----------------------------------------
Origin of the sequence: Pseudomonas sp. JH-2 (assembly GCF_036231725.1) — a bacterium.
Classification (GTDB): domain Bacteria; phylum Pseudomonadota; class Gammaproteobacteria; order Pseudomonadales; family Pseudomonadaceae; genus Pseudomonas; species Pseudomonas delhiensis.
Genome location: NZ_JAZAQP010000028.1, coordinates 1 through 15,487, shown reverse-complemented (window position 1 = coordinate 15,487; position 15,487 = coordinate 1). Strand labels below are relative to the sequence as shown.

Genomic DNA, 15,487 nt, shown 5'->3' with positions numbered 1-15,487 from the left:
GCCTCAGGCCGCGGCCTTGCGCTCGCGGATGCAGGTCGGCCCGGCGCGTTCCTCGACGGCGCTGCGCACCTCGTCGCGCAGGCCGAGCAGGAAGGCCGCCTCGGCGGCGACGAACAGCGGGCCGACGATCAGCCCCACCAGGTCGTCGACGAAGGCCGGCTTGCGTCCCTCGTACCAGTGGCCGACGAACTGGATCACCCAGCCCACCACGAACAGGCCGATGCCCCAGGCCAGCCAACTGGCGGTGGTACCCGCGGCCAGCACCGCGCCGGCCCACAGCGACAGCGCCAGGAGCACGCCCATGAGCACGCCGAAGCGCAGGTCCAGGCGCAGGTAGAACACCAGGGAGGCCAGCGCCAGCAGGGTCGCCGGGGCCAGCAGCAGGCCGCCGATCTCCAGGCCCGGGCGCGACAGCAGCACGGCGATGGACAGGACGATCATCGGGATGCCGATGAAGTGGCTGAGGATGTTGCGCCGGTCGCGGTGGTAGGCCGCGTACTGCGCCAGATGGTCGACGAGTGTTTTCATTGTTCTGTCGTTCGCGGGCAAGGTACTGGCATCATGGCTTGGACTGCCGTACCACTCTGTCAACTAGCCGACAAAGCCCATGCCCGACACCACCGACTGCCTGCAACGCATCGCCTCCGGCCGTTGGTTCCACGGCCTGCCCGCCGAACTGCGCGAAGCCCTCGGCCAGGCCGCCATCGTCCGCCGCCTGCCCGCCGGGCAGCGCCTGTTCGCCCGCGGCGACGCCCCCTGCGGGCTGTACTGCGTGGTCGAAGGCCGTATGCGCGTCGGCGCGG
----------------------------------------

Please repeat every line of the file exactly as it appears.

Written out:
Origin of the sequence: Pseudomonas sp. JH-2 (assembly GCF_036231725.1) — a bacterium.
Classification (GTDB): domain Bacteria; phylum Pseudomonadota; class Gammaproteobacteria; order Pseudomonadales; family Pseudomonadaceae; genus Pseudomonas; species Pseudomonas delhiensis.
Genome location: NZ_JAZAQP010000028.1, coordinates 1 through 15,487, shown reverse-complemented (window position 1 = coordinate 15,487; position 15,487 = coordinate 1). Strand labels below are relative to the sequence as shown.

Genomic DNA, 15,487 nt, shown 5'->3' with positions numbered 1-15,487 from the left:
GCCTCAGGCCGCGGCCTTGCGCTCGCGGATGCAGGTCGGCCCGGCGCGTTCCTCGACGGCGCTGCGCACCTCGTCGCGCAGGCCGAGCAGGAAGGCCGCCTCGGCGGCGACGAACAGCGGGCCGACGATCAGCCCCACCAGGTCGTCGACGAAGGCCGGCTTGCGTCCCTCGTACCAGTGGCCGACGAACTGGATCACCCAGCCCACCACGAACAGGCCGATGCCCCAGGCCAGCCAACTGGCGGTGGTACCCGCGGCCAGCACCGCGCCGGCCCACAGCGACAGCGCCAGGAGCACGCCCATGAGCACGCCGAAGCGCAGGTCCAGGCGCAGGTAGAACACCAGGGAGGCCAGCGCCAGCAGGGTCGCCGGGGCCAGCAGCAGGCCGCCGATCTCCAGGCCCGGGCGCGACAGCAGCACGGCGATGGACAGGACGATCATCGGGATGCCGATGAAGTGGCTGAGGATGTTGCGCCGGTCGCGGTGGTAGGCCGCGTACTGCGCCAGATGGTCGACGAGTGTTTTCATTGTTCTGTCGTTCGCGGGCAAGGTACTGGCATCATGGCTTGGACTGCCGTACCACTCTGTCAACTAGCCGACAAAGCCCATGCCCGACACCACCGACTGCCTGCAACGCATCGCCTCCGGCCGTTGGTTCCACGGCCTGCCCGCCGAACTGCGCGAAGCCCTCGGCCAGGCCGCCATCGTCCGCCGCCTGCCCGCCGGGCAGCGCCTGTTCGCCCGCGGCGACGCCCCCTGCGGGCTGTACTGCGTGGTCGAAGGCCGTATGCGCGTCGGCGCGG